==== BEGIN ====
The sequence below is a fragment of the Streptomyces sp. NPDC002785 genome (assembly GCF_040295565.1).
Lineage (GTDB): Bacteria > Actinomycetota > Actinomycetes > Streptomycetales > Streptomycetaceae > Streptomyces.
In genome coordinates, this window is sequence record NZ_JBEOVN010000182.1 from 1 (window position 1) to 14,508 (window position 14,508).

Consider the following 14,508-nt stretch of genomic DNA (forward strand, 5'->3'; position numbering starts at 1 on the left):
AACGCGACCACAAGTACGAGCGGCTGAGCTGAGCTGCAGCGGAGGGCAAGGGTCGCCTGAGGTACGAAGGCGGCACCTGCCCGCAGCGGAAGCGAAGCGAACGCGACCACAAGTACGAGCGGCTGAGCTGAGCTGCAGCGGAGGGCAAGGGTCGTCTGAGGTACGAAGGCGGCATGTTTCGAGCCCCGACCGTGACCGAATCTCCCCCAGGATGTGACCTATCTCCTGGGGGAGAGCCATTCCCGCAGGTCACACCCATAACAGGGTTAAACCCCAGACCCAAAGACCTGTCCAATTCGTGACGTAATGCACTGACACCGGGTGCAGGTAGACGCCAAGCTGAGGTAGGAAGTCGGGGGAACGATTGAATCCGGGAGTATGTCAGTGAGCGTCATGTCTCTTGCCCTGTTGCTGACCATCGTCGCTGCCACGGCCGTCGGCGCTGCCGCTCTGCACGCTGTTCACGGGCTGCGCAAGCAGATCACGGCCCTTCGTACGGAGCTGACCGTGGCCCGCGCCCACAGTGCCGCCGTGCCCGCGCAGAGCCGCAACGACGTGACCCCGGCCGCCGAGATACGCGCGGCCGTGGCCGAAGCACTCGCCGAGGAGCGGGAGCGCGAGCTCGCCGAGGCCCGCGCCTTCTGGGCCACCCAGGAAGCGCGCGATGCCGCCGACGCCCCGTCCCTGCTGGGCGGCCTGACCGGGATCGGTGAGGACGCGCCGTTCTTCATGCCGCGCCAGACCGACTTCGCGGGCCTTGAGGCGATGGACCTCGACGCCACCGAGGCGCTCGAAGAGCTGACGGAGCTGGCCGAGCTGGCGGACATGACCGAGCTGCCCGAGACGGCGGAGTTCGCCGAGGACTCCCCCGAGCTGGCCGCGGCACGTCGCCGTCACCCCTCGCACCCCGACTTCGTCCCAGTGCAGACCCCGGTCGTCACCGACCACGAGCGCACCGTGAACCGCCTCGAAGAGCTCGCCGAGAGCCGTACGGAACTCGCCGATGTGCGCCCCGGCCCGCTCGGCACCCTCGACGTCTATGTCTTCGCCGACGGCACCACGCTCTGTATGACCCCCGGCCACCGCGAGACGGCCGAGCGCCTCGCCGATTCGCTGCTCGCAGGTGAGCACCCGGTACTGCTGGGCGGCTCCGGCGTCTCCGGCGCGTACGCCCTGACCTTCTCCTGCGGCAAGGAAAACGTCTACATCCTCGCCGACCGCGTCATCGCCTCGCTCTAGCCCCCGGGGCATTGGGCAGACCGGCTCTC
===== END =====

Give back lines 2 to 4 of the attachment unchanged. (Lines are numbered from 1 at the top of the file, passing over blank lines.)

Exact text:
Lineage (GTDB): Bacteria > Actinomycetota > Actinomycetes > Streptomycetales > Streptomycetaceae > Streptomyces.
In genome coordinates, this window is sequence record NZ_JBEOVN010000182.1 from 1 (window position 1) to 14,508 (window position 14,508).

Consider the following 14,508-nt stretch of genomic DNA (forward strand, 5'->3'; position numbering starts at 1 on the left):